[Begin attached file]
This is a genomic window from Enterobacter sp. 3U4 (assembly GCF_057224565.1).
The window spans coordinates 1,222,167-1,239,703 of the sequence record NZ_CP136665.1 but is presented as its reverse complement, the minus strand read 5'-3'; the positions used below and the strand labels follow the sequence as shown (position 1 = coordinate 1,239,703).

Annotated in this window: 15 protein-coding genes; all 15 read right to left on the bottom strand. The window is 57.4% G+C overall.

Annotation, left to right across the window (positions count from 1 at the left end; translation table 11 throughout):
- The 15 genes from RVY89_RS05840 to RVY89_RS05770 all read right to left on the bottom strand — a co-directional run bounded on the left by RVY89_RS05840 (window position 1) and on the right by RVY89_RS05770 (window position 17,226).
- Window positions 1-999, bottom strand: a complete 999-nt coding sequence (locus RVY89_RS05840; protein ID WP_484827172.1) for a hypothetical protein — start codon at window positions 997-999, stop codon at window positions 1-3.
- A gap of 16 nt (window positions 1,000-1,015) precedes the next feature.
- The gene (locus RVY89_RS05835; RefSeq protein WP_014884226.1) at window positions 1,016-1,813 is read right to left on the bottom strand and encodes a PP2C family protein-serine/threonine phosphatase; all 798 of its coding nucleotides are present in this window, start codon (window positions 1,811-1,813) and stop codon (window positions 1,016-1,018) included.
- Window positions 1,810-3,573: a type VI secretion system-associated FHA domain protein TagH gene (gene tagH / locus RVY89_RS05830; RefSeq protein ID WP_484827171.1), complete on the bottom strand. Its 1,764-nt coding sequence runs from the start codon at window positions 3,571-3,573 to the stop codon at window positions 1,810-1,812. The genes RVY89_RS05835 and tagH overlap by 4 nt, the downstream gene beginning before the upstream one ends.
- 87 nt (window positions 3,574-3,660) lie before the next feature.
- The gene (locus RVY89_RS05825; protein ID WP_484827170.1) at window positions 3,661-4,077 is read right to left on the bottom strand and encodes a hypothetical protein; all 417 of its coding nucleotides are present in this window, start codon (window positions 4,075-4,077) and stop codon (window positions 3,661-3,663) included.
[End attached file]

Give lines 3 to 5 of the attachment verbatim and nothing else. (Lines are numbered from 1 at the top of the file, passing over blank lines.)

Annotated in this window: 15 protein-coding genes; all 15 read right to left on the bottom strand. The window is 57.4% G+C overall.

Annotation, left to right across the window (positions count from 1 at the left end; translation table 11 throughout):
- The 15 genes from RVY89_RS05840 to RVY89_RS05770 all read right to left on the bottom strand — a co-directional run bounded on the left by RVY89_RS05840 (window position 1) and on the right by RVY89_RS05770 (window position 17,226).